…not my will but yours be done…

Many will know the phrase with which I have titled this post.  But what do you think it means?

It is a nice phrase, which I have used frequently, but what do we mean by it?  Looking at it in context, what is God’s will in this situation?  Do we think that the choice Jesus is facing is between walking away, or facing the arrest trial and crucifixion – where that is God’s will?  Or is God’s will letting ourselves go into an unknown future?

In her commentary on the Rule of Benedict, Joan Chittister writes:

The question, of course, is how do we recognize the Will of God? How do we tell the will of God from our own? How do we know when to resist the tide and confront the opposition and when to embrace the pain and accept the bitterness because “God wills it for us.” The answer lies in the fact that the Jesus who said “I have come not to do my own will but the will of the One who sent me” is also the Jesus who prayed in Gethsemane, “Let this chalice pass from me:” The will of God for us is what remains of a situation after we try without stint and pray without ceasing to change it.

If we think that the will of God is Jesus arrest, trial and crucifixion, where is free will?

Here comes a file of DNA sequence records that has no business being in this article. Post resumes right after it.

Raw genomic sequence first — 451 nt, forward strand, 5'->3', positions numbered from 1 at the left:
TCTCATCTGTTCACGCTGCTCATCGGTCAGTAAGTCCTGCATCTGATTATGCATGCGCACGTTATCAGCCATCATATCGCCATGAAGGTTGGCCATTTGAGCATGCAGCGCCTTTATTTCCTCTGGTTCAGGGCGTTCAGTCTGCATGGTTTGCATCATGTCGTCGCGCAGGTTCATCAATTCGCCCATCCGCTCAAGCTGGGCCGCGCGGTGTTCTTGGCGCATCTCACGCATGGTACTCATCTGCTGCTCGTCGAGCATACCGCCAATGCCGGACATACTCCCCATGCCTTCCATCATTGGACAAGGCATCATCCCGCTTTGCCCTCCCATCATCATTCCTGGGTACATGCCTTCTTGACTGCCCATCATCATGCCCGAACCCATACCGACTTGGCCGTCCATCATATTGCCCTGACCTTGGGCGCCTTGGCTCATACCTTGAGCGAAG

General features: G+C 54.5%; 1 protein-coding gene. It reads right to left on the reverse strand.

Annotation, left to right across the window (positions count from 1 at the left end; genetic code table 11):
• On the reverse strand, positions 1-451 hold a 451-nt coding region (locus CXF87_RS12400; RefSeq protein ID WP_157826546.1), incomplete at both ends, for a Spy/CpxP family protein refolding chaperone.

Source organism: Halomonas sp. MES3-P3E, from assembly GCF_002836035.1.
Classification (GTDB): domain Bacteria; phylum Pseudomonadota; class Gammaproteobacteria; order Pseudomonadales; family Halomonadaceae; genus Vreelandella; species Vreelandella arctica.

And yet, sometimes a parent knows what is good for a child, even though for the child it may not seem so at the time.  Joan Chittister again:

It is not supportive to take away a person’s heart medicine simply because they do not like the taste of it. It is not supportive to fail to set a broken leg simply because the setting will be painful. It is not supportive to deny people the right and the environment to think a situation through, to recommit themselves, to gain perspective, to work things out without dividing the community over them.

But again, this ignores free will.

For me, free will lies in being open to hear what God might be saying in a situation, and listening and following – not necessarily knowing where it will lead, but trusting that wherever it leads, God will be with me there.

Joan Chittister once more time:

We are not the last word, the final answer, the clearest insight into anything. We have one word among many to contribute to the mosaic of life, one answer of many answers, one insight out of multiple perspectives. Humility lies in learning to listen to the words, directions and insights of the one who is a voice of Christ for me now.


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